Damyanti, I couldn't quite decide where to leave a comment to say thank you for visiting and following my blog – I've been lost in your "content" and thoroughly enjoying myself. Finally I'm commenting here because I like what you say – blogging makes for such a good writing discipline. Thanks!

  • dilipnaidu says:

    Nice post. Yes writing does open the mind – thus thoughts flow out.
    Cheers 🙂

  • Brice says:

    Great article! I was in the same boat and started my own blog on blogging. Even though I’m definately more of a creative writer then an essay/article writer, my blog writing has helped all areas of my writing. Good article and keep up the good work!


  • GiveIndia says:

    Hi there,

    This post is so TRUE because as I’ve recently discovered, blogging does make you think hard about what you’re going to write. I’m blogging for the NGO I work with and I set myself a goal of three posts a week. So far, so good but it’s not easy.

    Funnily enough, since I started blogging for work, I get so many ideas about other things I’d like to write about like food and travel. I’ve written in the past for different publications and now that urge is coming back.

  • Damyanti says:

    Thanks for dropping by Natalie, and for linking me over at your blog. I have been meaning to add your link on mine as well, but have been lazy and left it on delicious.

    If you don’t mind, I will link you to my other “daily” blog, where the topics are more lifestyle relevant rather than for the writing niche.

  • I cannot agree more. You make several good points about blogging.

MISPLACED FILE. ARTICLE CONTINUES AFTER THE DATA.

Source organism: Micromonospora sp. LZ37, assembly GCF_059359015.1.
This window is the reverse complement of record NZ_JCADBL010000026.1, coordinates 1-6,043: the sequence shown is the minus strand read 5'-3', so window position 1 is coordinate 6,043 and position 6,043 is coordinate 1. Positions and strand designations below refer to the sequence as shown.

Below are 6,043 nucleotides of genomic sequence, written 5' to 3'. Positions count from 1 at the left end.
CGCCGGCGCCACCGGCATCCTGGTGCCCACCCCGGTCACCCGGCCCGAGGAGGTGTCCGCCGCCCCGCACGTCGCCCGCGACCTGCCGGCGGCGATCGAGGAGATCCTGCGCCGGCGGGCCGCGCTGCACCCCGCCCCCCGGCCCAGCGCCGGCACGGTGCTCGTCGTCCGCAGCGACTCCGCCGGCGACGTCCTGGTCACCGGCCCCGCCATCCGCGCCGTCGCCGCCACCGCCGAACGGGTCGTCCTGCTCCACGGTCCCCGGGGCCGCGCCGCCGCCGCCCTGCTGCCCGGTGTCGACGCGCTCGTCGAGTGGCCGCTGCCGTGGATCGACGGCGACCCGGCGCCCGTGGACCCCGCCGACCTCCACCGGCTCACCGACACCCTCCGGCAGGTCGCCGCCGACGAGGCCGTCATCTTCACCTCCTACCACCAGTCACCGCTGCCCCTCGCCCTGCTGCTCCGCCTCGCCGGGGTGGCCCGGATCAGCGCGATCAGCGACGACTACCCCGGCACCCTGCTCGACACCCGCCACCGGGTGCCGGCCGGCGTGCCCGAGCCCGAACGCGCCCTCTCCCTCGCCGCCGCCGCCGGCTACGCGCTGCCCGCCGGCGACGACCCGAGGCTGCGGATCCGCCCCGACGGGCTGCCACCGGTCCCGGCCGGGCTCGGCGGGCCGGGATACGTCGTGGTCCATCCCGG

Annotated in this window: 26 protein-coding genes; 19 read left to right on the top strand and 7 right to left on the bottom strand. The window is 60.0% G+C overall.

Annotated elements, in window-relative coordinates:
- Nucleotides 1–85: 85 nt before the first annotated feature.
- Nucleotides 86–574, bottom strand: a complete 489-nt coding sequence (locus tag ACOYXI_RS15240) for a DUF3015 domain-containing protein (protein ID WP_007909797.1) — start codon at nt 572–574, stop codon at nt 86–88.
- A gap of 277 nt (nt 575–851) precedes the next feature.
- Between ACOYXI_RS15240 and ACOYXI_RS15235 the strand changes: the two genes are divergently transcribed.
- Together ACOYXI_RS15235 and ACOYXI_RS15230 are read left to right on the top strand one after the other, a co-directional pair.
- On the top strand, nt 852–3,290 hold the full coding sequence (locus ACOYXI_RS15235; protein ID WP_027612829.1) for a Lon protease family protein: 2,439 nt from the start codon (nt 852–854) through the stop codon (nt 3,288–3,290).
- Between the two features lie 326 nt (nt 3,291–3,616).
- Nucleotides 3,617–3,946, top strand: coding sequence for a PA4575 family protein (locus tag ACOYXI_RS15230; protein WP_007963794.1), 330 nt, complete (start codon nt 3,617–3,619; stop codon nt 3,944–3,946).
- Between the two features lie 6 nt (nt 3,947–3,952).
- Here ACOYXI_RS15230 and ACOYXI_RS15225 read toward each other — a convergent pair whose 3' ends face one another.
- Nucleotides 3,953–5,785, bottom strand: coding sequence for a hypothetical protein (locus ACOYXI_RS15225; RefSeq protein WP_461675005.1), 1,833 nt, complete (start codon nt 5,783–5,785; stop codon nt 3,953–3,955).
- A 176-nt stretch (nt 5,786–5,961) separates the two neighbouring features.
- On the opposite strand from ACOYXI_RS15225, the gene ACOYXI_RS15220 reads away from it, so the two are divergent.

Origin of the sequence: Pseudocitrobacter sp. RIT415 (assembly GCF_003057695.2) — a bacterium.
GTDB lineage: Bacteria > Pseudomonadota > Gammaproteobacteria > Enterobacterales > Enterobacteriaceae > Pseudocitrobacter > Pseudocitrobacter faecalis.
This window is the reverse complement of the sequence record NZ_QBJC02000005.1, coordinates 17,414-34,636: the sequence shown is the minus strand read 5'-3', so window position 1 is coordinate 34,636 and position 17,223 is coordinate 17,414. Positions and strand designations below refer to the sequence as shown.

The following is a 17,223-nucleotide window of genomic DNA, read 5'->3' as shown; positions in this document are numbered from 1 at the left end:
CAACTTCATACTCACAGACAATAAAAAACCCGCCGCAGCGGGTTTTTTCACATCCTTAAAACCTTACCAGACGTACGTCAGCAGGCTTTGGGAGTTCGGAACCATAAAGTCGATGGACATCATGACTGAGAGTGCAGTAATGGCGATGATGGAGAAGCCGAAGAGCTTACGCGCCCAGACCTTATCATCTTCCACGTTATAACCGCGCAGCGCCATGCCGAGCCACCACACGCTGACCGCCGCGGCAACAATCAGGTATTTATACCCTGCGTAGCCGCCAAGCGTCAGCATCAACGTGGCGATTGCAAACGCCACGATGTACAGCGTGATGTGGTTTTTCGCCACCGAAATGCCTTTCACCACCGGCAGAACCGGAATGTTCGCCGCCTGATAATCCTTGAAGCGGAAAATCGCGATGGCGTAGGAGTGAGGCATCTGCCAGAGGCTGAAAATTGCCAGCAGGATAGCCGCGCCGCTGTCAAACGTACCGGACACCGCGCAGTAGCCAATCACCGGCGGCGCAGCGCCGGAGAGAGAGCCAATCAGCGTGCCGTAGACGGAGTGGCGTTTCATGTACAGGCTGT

I have the career I do today because of my blog. It started as a passion, became an obsession (!) and now is the cornerstone of my multi-faceted business.

    I am still surprised at how many writers (especially freelancers) don’t have blogs!

    Keep up the great tips on your blog. It is a wonderful resource. I’ll add a link in my “Sipsters around the world” section.

    xo natalie

  • Damyanti says:

    This blog is all about writers and writing, so pontificate away:)

  • Damyanti says:

    It is nice to know that you like my blog.

    Yes, it is always the spirit that counts and the spirit of easter is full of blessings nd good wishes:)

  • Peterson says:

    This site seems a well for positive writer’s energy. I admire those who work on the craft of writing for the rewards of expressing an idea or sharing a thought that brings about positive emotions that stick with the reader.

    I am a first time author of a book called Getty’s Work. I put my thoughts on the line with the book. In a nutshell it is a book about performance and the pursuit of our best. I work topics like being in the moment, vision aligned with passion, what type of feedback inspires another, recognition, trust, and relationships.

    Writing this book and those in the future requires my passion. I firmly believe that when your passion aligns with a vision which when worked enables positive things to happen to those around you this is peak performance.

    Thanks for allowing me to pontificate about a subject dear to me. 🙂

  • good advice here, thanks, i’m passing it on. I guess it isn’t easter there anymore and don’t know if you celebrate it but happy easter, just the same. it is the thought that counts, yes?

  • Damyanti says:

    Joshua, you got to the heart of the matter straightaway:)

  • Damyanti says:

    Amy, you are welcome, you have wonderful site:)

  • Damyanti says:

    Eamon, yes, blogging is a great outlet for a writer which was not available before the advent of the internet. The writing community should take as much advantage of it as possible!

  • Joshua says:

    Great tips! Blogging is a wonderful way to let one’s true self come through. The high degree of refined professionalism is not a must for beginning bloggers. The benefit definitely comes from writing, writing, and more writing… which is how one refines oneself anyway.

  • AmyM says:

    Thanks for linking to my site!

  • eamon.mack says:

    I certainly agree that it’s a great way to exercise your writing muscles. And it’s great to have something that you’re not dependent on a publisher or agent for.